Effects of instrumentality and expressiveness on women's preferences for multiple life-career roles

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dc.contributor.advisor Gerstein, Lawrence H. en_US
dc.contributor.author Providence, Cheryl Jepsen en_US
dc.date.accessioned 2011-06-03T19:30:08Z
dc.date.available 2011-06-03T19:30:08Z
dc.date.created 1993 en_US
dc.date.issued 1993
dc.identifier LD2489.Z68 1993 .P74 en_US
dc.identifier.uri http://cardinalscholar.bsu.edu/handle/handle/179819
dc.description.abstract Based on Super's (1990) developmental model of career development and Spence and Helmreich's (1978) gender identity theory, this study examined the relationship between the gender-related traits of instrumentality and expressiveness and women's preferences for multiple life-career roles. Super (1990) suggested that a career, as represented by the major life roles of student, worker, citizen, homemaker, and leisurite, is influenced by sex role stereotyping and individual differences. It was hypothesized in this project that gender role orientation (levels of instrumentality and expressiveness) would have an effect on women's role preferences.Adult women (N = 100) from three medium-sized midwestern communities were recruited from churches and community sororities. The women ranged in age from 20 to 82, with a mean age of 44.8 years. A response rate of 53%% was obtained. Role preferences, as expressed by women's participation, commitment, and value expectations, were measured by Nevill and Super's (1986) Salience Inventory (SI). Gender role orientation was assessed by Spence and Helmreich's (1974) Personal Attributes Questionnaire (PAQ). Scores on the PAQ were grouped into the categories ofandrogynous, instrumental, expressiveness, and undifferentiated by the median split technique. A demographic questionnaire was also administered.The demographic variables were grouped conceptually into five categories: personal, occupational, role satisfaction, parental influence, and spousal support for the purpose of preliminary analyses. Results of these analyses (Pearson Productmoment correlations, canonical correlations, and discriminant function analyses) revealed that personal and role satisfaction variables may moderate women's gender role orientation and role preferences. The main analyses were then conducted with three separate between-subjects MANOVAs. Although the results of the MANOVAs involving women's participation and commitment to multiple life-career roles were nonsignificant, another MANOVA involving women's value expectations was significant. Post-hoc procedures indicated that androgynous women had greater expectations of achieving their values in their work role than did instrumental women. It was also found that androgynous women had higher value expectations in the community and home roles than did undifferentiated women.A number of theoretical, empirical, and counseling implications were discussed. Limitations of the study were discussed in terms of the sample characteristics and the statistics employed. en_US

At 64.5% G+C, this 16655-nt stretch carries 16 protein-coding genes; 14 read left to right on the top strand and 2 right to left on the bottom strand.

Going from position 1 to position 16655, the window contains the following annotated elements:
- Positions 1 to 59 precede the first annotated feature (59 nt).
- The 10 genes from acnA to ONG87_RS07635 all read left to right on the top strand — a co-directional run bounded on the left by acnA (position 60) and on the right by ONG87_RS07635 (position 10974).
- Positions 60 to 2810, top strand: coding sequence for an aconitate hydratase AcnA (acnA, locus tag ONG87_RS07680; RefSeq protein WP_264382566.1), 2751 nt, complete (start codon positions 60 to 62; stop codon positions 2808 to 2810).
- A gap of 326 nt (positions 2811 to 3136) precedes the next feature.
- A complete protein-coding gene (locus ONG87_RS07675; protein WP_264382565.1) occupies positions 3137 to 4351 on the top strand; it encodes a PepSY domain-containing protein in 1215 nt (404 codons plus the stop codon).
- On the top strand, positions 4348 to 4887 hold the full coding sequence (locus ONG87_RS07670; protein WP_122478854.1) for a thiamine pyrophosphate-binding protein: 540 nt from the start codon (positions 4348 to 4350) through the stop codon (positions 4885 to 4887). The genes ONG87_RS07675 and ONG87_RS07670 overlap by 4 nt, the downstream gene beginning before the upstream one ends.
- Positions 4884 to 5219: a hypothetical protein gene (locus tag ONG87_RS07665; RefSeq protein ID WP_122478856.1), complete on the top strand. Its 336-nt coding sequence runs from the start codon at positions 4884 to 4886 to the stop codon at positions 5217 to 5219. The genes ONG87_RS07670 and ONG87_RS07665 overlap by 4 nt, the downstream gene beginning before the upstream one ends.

dc.description.sponsorship Department of Counseling Psychology and Guidance Services
dc.format.extent vi, 193 leaves : ill. ; 28 cm. en_US
dc.source Virtual Press en_US
dc.subject.lcsh Women -- Employment. en_US
dc.subject.lcsh Work and family. en_US
dc.subject.lcsh Career development. en_US
dc.title Effects of instrumentality and expressiveness on women's preferences for multiple life-career roles en_US
dc.description.degree Thesis (Ph. D.) en_US
dc.identifier.cardcat-url http://liblink.bsu.edu/catkey/897474 en_US


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  • Doctoral Dissertations [3121]
    Doctoral dissertations submitted to the Graduate School by Ball State University doctoral candidates in partial fulfillment of degree requirements.

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